Britain’s biggest banks are likely to move in lockstep if they decide to introduce paid-for current accounts, experts have warned – quickly leaving customers with little option but to swallow fees.
HSBC said this week that it could charge for basic banking services in some markets after losing money on a “large number” of customers due to ultra-low interest rates.
Analysts are now saying that other banks would follow suit rapidly once the first decides to introduce fees, meaning the number of free accounts available could fall dramatically in a matter of weeks.
Industry profits are already being squeezed by record low interest rates that could soon be cut into negative territory, meaning banks would be charged for hoarding cash instead of lending it out.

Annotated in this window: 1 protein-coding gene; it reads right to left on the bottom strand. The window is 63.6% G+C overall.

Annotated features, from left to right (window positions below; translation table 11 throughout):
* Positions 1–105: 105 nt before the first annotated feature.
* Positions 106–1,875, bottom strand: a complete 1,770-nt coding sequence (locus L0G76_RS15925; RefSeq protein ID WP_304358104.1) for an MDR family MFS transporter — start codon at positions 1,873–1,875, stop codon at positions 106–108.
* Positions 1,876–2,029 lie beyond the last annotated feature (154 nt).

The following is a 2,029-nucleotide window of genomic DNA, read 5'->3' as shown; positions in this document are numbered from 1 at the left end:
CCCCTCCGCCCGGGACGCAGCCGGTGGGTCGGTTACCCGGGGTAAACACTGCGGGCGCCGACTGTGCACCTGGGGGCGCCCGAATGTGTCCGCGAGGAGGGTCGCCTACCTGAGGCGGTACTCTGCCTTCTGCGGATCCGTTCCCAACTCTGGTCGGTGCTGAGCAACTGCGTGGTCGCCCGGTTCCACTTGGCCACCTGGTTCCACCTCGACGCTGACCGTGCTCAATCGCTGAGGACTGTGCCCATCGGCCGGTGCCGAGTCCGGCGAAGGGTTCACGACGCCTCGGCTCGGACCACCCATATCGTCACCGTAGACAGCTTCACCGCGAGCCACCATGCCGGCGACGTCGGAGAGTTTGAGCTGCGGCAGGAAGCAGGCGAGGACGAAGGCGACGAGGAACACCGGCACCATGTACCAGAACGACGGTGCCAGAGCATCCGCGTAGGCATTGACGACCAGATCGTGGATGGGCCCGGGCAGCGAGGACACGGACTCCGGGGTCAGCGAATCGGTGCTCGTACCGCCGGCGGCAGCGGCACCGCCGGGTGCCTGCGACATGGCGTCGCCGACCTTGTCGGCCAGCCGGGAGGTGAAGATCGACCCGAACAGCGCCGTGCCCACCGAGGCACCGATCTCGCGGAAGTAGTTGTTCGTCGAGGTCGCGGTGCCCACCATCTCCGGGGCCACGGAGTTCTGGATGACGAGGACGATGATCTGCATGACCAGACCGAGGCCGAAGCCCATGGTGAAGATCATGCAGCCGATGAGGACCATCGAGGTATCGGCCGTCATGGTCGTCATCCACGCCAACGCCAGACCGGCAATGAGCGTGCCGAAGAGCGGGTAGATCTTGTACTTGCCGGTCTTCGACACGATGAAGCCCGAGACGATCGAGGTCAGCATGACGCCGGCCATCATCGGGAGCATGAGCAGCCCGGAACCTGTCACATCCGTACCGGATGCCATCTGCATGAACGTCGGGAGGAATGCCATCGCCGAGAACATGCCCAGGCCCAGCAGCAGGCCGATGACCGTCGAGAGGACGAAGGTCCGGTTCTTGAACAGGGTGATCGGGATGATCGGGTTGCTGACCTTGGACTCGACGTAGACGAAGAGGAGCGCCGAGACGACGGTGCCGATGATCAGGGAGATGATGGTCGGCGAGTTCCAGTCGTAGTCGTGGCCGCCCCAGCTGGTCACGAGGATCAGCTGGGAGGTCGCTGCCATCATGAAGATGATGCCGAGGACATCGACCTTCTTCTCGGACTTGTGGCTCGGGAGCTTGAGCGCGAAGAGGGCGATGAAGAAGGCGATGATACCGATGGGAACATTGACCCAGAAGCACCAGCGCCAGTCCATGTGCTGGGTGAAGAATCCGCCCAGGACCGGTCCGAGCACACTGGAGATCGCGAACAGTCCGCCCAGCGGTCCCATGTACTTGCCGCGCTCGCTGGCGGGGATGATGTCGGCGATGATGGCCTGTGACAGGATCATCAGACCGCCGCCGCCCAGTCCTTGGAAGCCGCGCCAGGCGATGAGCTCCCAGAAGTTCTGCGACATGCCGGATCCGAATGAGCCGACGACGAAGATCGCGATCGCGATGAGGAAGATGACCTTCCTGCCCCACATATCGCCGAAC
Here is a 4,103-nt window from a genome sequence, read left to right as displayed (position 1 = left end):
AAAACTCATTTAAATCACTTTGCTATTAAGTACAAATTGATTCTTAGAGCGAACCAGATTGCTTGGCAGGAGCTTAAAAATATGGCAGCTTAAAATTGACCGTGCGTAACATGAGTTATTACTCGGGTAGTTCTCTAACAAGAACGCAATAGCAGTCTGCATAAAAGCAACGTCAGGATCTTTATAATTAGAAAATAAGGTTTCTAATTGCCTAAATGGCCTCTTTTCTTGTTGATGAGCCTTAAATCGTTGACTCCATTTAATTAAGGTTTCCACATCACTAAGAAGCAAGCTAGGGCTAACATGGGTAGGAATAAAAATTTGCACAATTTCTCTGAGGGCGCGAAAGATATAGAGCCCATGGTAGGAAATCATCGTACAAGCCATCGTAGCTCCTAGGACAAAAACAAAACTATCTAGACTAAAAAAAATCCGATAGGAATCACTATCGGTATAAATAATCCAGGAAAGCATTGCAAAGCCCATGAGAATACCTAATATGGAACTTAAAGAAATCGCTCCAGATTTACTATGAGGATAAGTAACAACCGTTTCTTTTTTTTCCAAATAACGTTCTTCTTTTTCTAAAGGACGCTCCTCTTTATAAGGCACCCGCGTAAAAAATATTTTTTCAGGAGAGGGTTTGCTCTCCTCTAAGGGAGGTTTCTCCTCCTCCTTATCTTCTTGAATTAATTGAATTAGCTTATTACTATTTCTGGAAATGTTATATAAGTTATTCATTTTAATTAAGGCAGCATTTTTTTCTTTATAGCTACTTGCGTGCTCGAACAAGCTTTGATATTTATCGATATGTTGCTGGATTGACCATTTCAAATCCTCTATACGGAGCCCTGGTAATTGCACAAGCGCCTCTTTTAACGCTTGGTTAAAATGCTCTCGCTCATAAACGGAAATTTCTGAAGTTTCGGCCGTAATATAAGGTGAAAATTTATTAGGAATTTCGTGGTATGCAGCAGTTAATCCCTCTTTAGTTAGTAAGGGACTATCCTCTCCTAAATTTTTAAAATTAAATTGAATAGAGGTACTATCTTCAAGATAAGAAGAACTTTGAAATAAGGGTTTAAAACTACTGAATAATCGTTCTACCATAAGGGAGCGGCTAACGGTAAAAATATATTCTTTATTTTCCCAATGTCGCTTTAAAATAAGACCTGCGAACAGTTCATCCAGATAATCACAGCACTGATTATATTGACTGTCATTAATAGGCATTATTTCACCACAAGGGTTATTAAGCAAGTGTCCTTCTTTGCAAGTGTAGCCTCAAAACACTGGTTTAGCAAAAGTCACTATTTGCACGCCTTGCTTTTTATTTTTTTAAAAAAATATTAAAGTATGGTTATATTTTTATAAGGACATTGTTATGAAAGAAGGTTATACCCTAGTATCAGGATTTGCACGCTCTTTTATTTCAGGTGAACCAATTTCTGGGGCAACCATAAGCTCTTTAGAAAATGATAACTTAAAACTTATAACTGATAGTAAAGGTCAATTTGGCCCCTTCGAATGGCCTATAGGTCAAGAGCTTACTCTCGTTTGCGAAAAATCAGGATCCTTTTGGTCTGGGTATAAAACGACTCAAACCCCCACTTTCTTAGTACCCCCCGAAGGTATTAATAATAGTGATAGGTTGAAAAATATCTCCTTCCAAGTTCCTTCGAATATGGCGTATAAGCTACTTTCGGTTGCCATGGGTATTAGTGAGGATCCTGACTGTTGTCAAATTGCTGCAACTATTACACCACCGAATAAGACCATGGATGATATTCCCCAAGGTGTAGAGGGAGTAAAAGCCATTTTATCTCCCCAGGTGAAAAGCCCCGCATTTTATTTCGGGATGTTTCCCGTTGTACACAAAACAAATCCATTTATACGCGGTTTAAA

Simon Westcott, a financial services expert at PwC, predicted that “the industry would seek to move quite quickly together” if one bank starts charging.
He said that banks would likely seek to avoid a sudden surge of customers from paid-for accounts into unprofitable free ones, and the best way of avoiding this would be to introduce charges of their own.
One source said that charging for basic banking is one of a number of options being discussed by lenders as they prepare to respond in a Bank of England consultation on sub-zero rates.